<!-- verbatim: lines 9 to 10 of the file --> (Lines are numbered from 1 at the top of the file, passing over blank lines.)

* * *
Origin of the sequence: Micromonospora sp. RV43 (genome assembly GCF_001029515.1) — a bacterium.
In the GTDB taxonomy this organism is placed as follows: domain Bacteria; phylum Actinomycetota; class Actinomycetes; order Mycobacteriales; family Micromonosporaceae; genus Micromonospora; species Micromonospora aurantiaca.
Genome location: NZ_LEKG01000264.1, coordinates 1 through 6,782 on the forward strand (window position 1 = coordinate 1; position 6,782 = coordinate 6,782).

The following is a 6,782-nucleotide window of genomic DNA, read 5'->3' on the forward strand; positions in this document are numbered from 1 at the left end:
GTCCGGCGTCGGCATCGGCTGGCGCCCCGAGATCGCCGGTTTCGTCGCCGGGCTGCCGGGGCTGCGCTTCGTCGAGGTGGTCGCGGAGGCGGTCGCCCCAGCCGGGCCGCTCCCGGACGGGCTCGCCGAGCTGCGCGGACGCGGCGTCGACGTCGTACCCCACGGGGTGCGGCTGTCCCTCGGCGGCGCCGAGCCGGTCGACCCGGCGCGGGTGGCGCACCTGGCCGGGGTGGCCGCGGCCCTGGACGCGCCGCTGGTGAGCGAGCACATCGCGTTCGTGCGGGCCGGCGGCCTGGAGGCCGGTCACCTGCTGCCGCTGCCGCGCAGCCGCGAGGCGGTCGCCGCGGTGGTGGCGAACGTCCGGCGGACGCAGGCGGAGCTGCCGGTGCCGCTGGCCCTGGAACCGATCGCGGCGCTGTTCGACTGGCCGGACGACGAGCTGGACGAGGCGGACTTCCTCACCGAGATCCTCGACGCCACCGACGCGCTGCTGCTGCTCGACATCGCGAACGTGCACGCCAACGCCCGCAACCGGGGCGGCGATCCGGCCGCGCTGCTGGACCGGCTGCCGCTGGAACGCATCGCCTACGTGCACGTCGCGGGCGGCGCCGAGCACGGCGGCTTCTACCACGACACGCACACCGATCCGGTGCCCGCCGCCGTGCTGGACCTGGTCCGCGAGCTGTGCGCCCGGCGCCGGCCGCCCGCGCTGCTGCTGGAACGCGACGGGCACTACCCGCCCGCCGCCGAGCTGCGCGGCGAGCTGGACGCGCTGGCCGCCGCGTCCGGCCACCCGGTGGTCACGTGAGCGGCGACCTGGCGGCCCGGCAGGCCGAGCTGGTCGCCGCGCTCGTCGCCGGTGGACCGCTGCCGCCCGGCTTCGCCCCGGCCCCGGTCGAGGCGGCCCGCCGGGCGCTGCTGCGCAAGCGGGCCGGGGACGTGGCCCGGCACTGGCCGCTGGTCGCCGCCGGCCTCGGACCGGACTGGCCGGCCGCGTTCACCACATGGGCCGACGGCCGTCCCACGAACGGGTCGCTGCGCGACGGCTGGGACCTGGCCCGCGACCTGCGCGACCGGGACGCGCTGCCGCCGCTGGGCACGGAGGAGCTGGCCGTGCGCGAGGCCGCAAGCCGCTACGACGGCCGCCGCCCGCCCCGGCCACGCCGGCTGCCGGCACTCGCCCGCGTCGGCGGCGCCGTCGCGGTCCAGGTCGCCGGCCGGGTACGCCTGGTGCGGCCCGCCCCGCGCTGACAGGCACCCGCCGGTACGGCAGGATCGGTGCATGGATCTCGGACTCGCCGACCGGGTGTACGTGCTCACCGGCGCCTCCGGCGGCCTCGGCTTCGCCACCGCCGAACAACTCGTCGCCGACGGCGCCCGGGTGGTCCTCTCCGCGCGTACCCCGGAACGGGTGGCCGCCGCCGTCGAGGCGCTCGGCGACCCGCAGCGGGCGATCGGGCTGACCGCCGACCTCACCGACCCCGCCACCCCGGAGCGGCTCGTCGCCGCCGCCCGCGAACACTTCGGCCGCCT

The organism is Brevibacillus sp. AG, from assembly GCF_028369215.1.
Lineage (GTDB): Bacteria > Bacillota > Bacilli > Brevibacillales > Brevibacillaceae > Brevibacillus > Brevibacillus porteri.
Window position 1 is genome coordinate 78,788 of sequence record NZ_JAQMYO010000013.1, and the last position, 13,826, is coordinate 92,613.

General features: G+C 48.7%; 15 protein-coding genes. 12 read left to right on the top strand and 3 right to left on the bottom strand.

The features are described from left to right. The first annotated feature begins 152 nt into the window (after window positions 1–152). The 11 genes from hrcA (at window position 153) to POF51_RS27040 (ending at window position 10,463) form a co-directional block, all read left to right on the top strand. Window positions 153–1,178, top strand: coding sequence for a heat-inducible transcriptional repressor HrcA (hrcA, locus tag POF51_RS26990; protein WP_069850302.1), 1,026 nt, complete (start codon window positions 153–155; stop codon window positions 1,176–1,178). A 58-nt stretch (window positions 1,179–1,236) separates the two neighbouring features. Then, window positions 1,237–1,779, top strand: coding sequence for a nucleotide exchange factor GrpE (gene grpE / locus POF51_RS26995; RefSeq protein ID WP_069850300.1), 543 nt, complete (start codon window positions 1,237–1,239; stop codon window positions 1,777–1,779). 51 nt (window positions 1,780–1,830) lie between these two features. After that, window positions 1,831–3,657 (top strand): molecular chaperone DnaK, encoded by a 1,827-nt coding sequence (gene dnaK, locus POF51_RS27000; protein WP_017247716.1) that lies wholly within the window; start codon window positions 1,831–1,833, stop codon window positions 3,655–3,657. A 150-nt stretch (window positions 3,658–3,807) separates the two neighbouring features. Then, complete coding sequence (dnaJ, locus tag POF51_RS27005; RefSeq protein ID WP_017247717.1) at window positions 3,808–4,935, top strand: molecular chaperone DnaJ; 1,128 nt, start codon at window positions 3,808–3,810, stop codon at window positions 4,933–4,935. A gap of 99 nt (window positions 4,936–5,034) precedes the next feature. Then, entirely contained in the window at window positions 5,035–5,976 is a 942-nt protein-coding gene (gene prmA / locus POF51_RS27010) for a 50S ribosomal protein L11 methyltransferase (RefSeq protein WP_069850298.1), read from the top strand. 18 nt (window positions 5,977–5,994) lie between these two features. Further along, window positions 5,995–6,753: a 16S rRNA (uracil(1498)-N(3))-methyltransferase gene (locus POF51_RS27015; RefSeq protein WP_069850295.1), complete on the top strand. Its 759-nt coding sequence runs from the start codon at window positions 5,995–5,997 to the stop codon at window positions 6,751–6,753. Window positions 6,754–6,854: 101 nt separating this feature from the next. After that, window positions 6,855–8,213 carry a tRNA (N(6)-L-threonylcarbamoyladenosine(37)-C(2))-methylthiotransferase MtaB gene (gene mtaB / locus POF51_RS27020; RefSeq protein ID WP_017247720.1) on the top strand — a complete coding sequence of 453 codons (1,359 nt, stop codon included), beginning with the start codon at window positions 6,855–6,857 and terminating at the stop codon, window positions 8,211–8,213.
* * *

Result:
General features: G+C 48.7%; 15 protein-coding genes. 12 read left to right on the top strand and 3 right to left on the bottom strand.

The features are described from left to right. The first annotated feature begins 152 nt into the window (after window positions 1–152). The 11 genes from hrcA (at window position 153) to POF51_RS27040 (ending at window position 10,463) form a co-directional block, all read left to right on the top strand. Window positions 153–1,178, top strand: coding sequence for a heat-inducible transcriptional repressor HrcA (hrcA, locus tag POF51_RS26990; protein WP_069850302.1), 1,026 nt, complete (start codon window positions 153–155; stop codon window positions 1,176–1,178). A 58-nt stretch (window positions 1,179–1,236) separates the two neighbouring features. Then, window positions 1,237–1,779, top strand: coding sequence for a nucleotide exchange factor GrpE (gene grpE / locus POF51_RS26995; RefSeq protein ID WP_069850300.1), 543 nt, complete (start codon window positions 1,237–1,239; stop codon window positions 1,777–1,779). 51 nt (window positions 1,780–1,830) lie between these two features. After that, window positions 1,831–3,657 (top strand): molecular chaperone DnaK, encoded by a 1,827-nt coding sequence (gene dnaK, locus POF51_RS27000; protein WP_017247716.1) that lies wholly within the window; start codon window positions 1,831–1,833, stop codon window positions 3,655–3,657. A 150-nt stretch (window positions 3,658–3,807) separates the two neighbouring features. Then, complete coding sequence (dnaJ, locus tag POF51_RS27005; RefSeq protein ID WP_017247717.1) at window positions 3,808–4,935, top strand: molecular chaperone DnaJ; 1,128 nt, start codon at window positions 3,808–3,810, stop codon at window positions 4,933–4,935. A gap of 99 nt (window positions 4,936–5,034) precedes the next feature. Then, entirely contained in the window at window positions 5,035–5,976 is a 942-nt protein-coding gene (gene prmA / locus POF51_RS27010) for a 50S ribosomal protein L11 methyltransferase (RefSeq protein WP_069850298.1), read from the top strand. 18 nt (window positions 5,977–5,994) lie between these two features. Further along, window positions 5,995–6,753: a 16S rRNA (uracil(1498)-N(3))-methyltransferase gene (locus POF51_RS27015; RefSeq protein WP_069850295.1), complete on the top strand. Its 759-nt coding sequence runs from the start codon at window positions 5,995–5,997 to the stop codon at window positions 6,751–6,753. Window positions 6,754–6,854: 101 nt separating this feature from the next. After that, window positions 6,855–8,213 carry a tRNA (N(6)-L-threonylcarbamoyladenosine(37)-C(2))-methylthiotransferase MtaB gene (gene mtaB / locus POF51_RS27020; RefSeq protein ID WP_017247720.1) on the top strand — a complete coding sequence of 453 codons (1,359 nt, stop codon included), beginning with the start codon at window positions 6,855–6,857 and terminating at the stop codon, window positions 8,211–8,213.